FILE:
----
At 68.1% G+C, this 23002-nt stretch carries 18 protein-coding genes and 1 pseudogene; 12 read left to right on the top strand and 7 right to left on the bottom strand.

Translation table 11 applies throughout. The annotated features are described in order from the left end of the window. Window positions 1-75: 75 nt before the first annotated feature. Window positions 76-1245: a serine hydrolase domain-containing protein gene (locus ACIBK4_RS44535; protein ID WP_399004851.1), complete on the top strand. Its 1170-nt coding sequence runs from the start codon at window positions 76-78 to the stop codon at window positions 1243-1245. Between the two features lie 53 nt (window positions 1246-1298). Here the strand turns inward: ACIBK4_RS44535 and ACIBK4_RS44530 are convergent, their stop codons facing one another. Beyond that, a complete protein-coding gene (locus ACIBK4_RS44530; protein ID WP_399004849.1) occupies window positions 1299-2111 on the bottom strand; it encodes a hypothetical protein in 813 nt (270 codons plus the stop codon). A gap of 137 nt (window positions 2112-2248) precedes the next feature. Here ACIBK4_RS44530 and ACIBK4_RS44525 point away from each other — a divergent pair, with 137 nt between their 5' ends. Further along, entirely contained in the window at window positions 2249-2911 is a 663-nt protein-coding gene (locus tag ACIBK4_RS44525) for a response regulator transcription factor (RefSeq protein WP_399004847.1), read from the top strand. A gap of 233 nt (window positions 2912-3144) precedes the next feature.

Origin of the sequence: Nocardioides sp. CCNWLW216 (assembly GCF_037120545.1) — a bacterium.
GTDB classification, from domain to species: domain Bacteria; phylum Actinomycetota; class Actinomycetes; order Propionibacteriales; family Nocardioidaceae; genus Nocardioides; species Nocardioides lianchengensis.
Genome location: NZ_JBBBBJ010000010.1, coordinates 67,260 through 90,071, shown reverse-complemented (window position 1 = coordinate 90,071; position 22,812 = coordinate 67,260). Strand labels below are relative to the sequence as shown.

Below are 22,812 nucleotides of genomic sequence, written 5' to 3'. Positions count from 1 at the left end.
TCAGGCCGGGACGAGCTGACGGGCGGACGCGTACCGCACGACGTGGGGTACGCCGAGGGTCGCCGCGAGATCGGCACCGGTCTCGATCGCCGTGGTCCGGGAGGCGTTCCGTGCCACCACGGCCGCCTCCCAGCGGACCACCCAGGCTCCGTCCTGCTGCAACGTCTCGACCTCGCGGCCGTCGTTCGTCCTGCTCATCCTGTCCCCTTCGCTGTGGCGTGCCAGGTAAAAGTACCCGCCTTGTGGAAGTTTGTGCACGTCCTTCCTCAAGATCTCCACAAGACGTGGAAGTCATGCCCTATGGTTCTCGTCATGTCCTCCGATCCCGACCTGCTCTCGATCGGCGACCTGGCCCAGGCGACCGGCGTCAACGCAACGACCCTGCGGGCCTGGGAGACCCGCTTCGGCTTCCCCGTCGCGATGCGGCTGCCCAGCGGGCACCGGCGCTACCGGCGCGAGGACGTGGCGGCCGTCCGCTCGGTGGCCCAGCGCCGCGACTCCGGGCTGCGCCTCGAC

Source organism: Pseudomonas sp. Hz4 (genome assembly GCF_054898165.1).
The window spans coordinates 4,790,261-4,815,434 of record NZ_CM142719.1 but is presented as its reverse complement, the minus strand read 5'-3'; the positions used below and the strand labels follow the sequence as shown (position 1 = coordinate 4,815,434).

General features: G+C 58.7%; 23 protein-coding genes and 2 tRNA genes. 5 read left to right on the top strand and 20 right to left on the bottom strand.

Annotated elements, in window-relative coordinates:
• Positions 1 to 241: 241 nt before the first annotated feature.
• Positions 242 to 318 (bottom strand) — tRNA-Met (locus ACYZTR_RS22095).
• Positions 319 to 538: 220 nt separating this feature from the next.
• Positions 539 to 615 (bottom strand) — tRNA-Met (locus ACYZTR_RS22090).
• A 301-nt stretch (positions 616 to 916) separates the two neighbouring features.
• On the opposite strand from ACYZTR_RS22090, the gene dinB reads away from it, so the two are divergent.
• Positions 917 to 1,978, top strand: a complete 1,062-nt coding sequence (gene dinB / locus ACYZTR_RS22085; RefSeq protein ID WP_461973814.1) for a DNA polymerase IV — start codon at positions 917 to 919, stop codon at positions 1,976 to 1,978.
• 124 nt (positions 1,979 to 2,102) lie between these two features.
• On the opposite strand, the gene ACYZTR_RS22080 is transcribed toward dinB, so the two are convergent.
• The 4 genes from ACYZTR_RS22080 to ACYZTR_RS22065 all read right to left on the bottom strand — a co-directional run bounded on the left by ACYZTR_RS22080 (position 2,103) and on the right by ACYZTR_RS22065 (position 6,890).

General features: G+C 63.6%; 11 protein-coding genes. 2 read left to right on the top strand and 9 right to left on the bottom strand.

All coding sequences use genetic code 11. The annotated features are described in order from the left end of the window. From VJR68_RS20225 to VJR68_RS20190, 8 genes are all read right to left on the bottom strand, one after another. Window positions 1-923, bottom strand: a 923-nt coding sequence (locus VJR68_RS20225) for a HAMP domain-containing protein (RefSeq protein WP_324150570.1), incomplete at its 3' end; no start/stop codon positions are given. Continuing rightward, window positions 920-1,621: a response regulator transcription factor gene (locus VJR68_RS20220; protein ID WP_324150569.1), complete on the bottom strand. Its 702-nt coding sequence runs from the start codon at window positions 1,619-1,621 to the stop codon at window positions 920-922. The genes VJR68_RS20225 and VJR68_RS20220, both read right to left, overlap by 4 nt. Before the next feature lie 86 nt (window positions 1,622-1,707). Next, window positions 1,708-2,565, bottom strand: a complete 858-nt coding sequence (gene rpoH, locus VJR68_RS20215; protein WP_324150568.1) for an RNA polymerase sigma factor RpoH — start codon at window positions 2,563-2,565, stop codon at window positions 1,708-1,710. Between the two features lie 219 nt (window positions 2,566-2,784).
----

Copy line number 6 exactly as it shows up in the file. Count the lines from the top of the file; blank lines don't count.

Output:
Below are 22,812 nucleotides of genomic sequence, written 5' to 3'. Positions count from 1 at the left end.